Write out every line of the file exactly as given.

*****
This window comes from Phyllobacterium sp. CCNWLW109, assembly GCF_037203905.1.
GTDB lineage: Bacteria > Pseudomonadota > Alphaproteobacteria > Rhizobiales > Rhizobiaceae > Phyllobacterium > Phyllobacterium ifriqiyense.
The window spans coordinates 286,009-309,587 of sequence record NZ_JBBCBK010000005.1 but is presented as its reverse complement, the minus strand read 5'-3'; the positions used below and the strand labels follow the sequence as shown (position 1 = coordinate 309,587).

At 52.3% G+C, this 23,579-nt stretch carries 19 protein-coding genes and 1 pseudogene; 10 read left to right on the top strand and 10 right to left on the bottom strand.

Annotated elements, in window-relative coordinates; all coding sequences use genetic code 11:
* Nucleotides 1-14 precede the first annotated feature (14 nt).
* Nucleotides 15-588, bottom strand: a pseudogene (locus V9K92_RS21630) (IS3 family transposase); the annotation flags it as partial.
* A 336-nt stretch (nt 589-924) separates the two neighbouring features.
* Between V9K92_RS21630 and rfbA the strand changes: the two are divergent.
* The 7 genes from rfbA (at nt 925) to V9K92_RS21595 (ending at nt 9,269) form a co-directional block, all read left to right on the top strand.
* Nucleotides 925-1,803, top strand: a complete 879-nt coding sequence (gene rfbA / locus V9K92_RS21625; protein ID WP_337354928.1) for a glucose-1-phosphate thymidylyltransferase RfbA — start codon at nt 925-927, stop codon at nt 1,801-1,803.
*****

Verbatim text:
This window comes from Phyllobacterium sp. CCNWLW109, assembly GCF_037203905.1.
GTDB lineage: Bacteria > Pseudomonadota > Alphaproteobacteria > Rhizobiales > Rhizobiaceae > Phyllobacterium > Phyllobacterium ifriqiyense.
The window spans coordinates 286,009-309,587 of sequence record NZ_JBBCBK010000005.1 but is presented as its reverse complement, the minus strand read 5'-3'; the positions used below and the strand labels follow the sequence as shown (position 1 = coordinate 309,587).

At 52.3% G+C, this 23,579-nt stretch carries 19 protein-coding genes and 1 pseudogene; 10 read left to right on the top strand and 10 right to left on the bottom strand.

Annotated elements, in window-relative coordinates; all coding sequences use genetic code 11:
* Nucleotides 1-14 precede the first annotated feature (14 nt).
* Nucleotides 15-588, bottom strand: a pseudogene (locus V9K92_RS21630) (IS3 family transposase); the annotation flags it as partial.
* A 336-nt stretch (nt 589-924) separates the two neighbouring features.
* Between V9K92_RS21630 and rfbA the strand changes: the two are divergent.
* The 7 genes from rfbA (at nt 925) to V9K92_RS21595 (ending at nt 9,269) form a co-directional block, all read left to right on the top strand.
* Nucleotides 925-1,803, top strand: a complete 879-nt coding sequence (gene rfbA / locus V9K92_RS21625; protein ID WP_337354928.1) for a glucose-1-phosphate thymidylyltransferase RfbA — start codon at nt 925-927, stop codon at nt 1,801-1,803.